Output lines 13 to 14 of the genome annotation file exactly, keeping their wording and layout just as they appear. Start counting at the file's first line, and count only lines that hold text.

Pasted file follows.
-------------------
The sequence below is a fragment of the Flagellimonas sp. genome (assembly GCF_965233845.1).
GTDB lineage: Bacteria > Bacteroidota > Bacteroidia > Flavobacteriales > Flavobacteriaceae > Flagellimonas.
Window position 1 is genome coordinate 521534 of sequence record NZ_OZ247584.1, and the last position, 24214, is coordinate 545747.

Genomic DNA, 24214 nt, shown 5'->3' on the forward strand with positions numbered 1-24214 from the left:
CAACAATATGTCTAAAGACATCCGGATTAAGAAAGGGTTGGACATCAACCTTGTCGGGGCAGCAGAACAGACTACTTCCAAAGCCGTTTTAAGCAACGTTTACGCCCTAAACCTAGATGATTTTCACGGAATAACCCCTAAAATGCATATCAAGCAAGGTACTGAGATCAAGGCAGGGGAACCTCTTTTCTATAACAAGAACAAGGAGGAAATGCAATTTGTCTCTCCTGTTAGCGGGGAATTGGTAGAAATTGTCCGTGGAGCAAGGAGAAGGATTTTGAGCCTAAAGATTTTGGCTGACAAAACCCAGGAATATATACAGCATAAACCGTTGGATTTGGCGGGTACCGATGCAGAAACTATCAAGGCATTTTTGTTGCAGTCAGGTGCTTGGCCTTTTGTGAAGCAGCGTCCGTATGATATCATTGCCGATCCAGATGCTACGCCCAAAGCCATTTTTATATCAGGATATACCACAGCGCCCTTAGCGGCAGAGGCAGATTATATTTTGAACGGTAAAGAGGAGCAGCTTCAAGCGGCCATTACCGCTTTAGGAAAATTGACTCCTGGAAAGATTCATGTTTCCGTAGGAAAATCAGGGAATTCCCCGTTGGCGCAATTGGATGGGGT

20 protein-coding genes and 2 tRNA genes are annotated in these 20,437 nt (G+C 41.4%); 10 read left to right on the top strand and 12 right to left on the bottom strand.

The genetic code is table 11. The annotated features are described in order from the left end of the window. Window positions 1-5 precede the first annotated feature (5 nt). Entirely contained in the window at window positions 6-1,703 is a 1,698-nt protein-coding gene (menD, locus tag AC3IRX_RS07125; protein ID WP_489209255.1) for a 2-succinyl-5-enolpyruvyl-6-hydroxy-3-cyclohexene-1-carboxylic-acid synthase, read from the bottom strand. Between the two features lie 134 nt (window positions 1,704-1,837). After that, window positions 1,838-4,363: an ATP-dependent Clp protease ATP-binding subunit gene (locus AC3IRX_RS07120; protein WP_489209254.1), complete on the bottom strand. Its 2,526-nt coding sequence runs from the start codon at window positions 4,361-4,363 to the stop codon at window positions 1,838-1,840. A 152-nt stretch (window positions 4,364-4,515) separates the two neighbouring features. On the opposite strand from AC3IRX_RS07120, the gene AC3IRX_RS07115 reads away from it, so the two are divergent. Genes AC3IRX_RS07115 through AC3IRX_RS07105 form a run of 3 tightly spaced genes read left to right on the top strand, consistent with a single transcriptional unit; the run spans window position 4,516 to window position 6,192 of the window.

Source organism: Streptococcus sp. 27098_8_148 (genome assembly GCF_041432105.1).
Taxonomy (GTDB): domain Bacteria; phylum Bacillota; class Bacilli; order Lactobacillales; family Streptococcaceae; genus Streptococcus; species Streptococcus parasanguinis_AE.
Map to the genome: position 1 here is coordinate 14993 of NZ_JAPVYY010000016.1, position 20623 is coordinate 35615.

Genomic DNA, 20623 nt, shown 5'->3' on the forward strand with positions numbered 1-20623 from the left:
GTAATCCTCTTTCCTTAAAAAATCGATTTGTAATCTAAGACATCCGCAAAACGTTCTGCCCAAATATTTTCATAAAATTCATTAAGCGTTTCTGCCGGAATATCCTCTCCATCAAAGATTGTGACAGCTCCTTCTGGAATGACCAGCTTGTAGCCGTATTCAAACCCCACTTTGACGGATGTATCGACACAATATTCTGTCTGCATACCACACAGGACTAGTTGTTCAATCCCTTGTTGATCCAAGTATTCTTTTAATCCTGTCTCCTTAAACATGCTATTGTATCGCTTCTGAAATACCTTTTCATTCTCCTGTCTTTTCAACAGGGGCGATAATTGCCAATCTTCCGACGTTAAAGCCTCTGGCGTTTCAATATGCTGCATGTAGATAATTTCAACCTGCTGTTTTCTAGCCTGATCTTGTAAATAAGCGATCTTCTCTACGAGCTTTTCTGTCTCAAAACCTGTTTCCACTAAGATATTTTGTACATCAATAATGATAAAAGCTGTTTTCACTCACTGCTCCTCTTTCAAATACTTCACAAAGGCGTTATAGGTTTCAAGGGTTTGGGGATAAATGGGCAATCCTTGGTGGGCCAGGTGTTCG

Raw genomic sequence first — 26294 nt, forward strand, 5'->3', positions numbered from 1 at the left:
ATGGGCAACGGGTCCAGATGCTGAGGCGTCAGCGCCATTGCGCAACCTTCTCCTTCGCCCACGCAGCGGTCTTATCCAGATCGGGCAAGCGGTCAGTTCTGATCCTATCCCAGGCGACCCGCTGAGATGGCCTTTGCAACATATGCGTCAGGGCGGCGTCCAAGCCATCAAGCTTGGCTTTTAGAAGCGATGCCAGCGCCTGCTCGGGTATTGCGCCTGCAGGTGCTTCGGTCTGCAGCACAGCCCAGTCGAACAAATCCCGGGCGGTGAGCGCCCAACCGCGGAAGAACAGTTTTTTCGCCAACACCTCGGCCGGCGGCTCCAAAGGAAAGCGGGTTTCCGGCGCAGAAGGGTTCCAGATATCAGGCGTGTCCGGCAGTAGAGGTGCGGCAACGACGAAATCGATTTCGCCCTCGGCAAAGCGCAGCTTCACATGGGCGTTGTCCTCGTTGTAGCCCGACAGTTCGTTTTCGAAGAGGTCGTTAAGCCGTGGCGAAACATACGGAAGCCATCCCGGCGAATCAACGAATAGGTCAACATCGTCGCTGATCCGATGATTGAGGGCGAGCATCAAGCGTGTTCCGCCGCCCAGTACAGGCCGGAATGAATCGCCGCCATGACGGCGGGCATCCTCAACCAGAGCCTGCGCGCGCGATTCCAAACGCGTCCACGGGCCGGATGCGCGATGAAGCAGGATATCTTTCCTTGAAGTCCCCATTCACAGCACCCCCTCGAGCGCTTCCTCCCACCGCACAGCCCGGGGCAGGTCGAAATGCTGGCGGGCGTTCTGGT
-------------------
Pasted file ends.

Raw genomic sequence first — 26294 nt, forward strand, 5'->3', positions numbered from 1 at the left:
ATGGGCAACGGGTCCAGATGCTGAGGCGTCAGCGCCATTGCGCAACCTTCTCCTTCGCCCACGCAGCGGTCTTATCCAGATCGGGCAAGCGGTCAGTTCTGATCCTATCCCAGGCGACCCGCTGAGATGGCCTTTGCAACATATGCGTCAGGGCGGCGTCCAAGCCATCAAGCTTGGCTTTTAGAAGCGATGCCAGCGCCTGCTCGGGTATTGCGCCTGCAGGTGCTTCGGTCTGCAGCACAGCCCAGTCGAACAAATCCCGGGCGGTGAGCGCCCAACCGCGGAAGAACAGTTTTTTCGCCAACACCTCGGCCGGCGGCTCCAAAGGAAAGCGGGTTTCCGGCGCAGAAGGGTTCCAGATATCAGGCGTGTCCGGCAGTAGAGGTGCGGCAACGACGAAATCGATTTCGCCCTCGGCAAAGCGCAGCTTCACATGGGCGTTGTCCTCGTTGTAGCCCGACAGTTCGTTTTCGAAGAGGTCGTTAAGCCGTGGCGAAACATACGGAAGCCATCCCGGCGAATCAACGAATAGGTCAACATCGTCGCTGATCCGATGATTGAGGGCGAGCATCAAGCGTGTTCCGCCGCCCAGTACAGGCCGGAATGAATCGCCGCCATGACGGCGGGCATCCTCAACCAGAGCCTGCGCGCGCGATTCCAAACGCGTCCACGGGCCGGATGCGCGATGAAGCAGGATATCTTTCCTTGAAGTCCCCATTCACAGCACCCCCTCGAGCGCTTCCTCCCACCGCACAGCCCGGGGCAGGTCGAAATGCTGGCGGGCGTTCTGGT